Thursday, March 22, 2012

So how has biking gone so far? Overall it's gone well, but there are a few caveats.

  • It took a while to work the kinks out. I got that new bag, and it's fine overall, but figuring out the how to use it took a little work - which pocket is the most convenient to put my ID in, etc. The first day I changed clothes to bike home, I absent-mindedly packed gym shorts instead of regular shorts, and my gym shorts don't have pockets, so I had to reach into my bag to get my keys and stuff.

  • I'm at the mercy of the crowd. The first day I planned to bike home I couldn't find any bikes at the usual station. It probably won't be as bad this year as it was last year, though, because a new station was built over the winter just two blocks away.

  • My hopes of biking in the morning through the spring and still being presentable may have been overly optimistic. When I started it was a bit too cold to bike comfortably. It's already warm enough and, worse and more importantly, more humid in the mornings. Even though it's downhill most of the way to work, I still work up enough sweat that I'm damp by the time I get on the shuttle. No one has complained so far, but if nothing else I'm self-conscious about it.

  • I'm not sure how to handle the weather. If I'm going straight home I don't need to worry about the weather unless it's literally dangerous - either so hot that 25 minutes of light exercise could give me heat stroke, or so rainy that visibility is bad or the streets are slippery. When I'm coming in to work, though, just a little bit of rain can generate mud on the road, which splashes.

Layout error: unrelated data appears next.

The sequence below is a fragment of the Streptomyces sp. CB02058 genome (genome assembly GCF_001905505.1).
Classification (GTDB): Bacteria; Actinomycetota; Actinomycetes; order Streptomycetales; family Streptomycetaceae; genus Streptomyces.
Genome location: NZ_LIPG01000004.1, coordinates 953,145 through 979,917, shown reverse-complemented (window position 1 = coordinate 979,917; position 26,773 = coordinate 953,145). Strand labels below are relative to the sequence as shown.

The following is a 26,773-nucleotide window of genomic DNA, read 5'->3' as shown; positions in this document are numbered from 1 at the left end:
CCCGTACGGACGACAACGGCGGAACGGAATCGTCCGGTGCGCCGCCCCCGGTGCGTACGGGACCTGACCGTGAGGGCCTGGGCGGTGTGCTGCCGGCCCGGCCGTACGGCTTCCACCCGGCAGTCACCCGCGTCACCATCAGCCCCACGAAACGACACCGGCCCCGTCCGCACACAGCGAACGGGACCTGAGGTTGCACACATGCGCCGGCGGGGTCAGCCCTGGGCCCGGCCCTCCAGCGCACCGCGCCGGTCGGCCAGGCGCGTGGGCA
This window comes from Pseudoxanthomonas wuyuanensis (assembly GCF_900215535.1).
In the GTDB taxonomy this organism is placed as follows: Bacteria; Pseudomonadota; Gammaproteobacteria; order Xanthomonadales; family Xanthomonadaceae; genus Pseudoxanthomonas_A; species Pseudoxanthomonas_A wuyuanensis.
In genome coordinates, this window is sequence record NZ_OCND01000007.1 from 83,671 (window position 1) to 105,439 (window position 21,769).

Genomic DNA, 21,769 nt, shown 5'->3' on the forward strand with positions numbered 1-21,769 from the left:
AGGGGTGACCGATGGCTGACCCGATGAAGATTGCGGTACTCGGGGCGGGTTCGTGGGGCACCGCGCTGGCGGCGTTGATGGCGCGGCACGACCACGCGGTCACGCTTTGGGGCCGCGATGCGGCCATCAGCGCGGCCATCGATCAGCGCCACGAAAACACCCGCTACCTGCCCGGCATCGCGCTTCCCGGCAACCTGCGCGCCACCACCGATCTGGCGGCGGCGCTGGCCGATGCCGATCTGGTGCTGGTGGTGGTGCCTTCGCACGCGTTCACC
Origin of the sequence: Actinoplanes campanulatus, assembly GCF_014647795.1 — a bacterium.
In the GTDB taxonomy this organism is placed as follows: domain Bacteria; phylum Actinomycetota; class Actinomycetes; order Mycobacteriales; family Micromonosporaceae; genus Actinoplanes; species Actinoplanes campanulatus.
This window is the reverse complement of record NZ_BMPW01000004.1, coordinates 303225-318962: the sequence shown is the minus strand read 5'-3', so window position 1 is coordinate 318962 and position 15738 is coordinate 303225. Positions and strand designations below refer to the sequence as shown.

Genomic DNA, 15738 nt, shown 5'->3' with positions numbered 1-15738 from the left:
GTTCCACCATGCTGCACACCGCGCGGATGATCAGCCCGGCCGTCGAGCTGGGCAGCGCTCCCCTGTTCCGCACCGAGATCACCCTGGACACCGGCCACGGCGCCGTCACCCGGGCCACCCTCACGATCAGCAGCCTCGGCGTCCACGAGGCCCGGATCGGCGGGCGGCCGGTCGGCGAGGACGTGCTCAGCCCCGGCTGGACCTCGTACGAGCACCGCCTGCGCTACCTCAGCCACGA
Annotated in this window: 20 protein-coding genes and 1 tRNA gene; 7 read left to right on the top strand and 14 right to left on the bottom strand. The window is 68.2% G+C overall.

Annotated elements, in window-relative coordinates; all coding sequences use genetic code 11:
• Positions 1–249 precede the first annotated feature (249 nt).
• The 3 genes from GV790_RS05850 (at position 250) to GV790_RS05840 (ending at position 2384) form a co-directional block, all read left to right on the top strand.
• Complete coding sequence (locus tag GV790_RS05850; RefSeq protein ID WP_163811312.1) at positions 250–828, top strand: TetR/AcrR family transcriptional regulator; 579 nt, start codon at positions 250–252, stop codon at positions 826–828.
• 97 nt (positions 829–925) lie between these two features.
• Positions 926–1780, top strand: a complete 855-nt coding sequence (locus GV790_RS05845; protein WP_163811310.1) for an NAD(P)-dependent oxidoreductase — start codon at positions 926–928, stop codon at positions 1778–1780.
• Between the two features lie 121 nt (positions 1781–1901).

• What I said last time about other bikers being cavalier? I've become more cavalier this week myself. Well, I'd prefer "confident" to "cavalier," because "cavalier" implies "reckless," and there's really, really nothing dangerous about disobeying traffic laws sometimes. If I'm on a bike, it's an intersection with good visibility, and there are literally no moving cars in sight, waiting for the light to change would be just stupid. If traffic is bumper to bumper in the street and there's no bike lane but the sidewalk is empty, I might as well hop up there for a block or two. As I biker I have better reaction times than a driver, I have no blind spots, my top speed is much lower, and if I do hit something I weigh about a fifth as much as a car. Officially I'm supposed to obey traffic laws like a car, but that's very often unnecessary and in some cases it's probably actually more dangerous.

  • Events have conspired to keep me from biking home too regularly. I only actually did it once last week. Like I said, a bike shortage prevented it Monday. Wednesday, Thursday and Friday I had plans in the evening that I didn't want to show up sweaty for and I didn't have time to go home, change, and shower first. This week so far I've been good, but tonight I have similar plans and might or might not tomorrow, I'm still not sure yet.

  • Now that I write this down, I realize that "I've been good" is an unhealthy way to think of it. I'm nowhere near in such bad physical shape that good health requires it. Self-discipline is not always a matter of virtue. My sister actually seems to enjoy exercise, but I shouldn't compare myself to her so much. For people who actually enjoy physically demanding sports or physical perfection as an end itself, more power to them. I've always found both of those as inscrutable as fundementalist religion.

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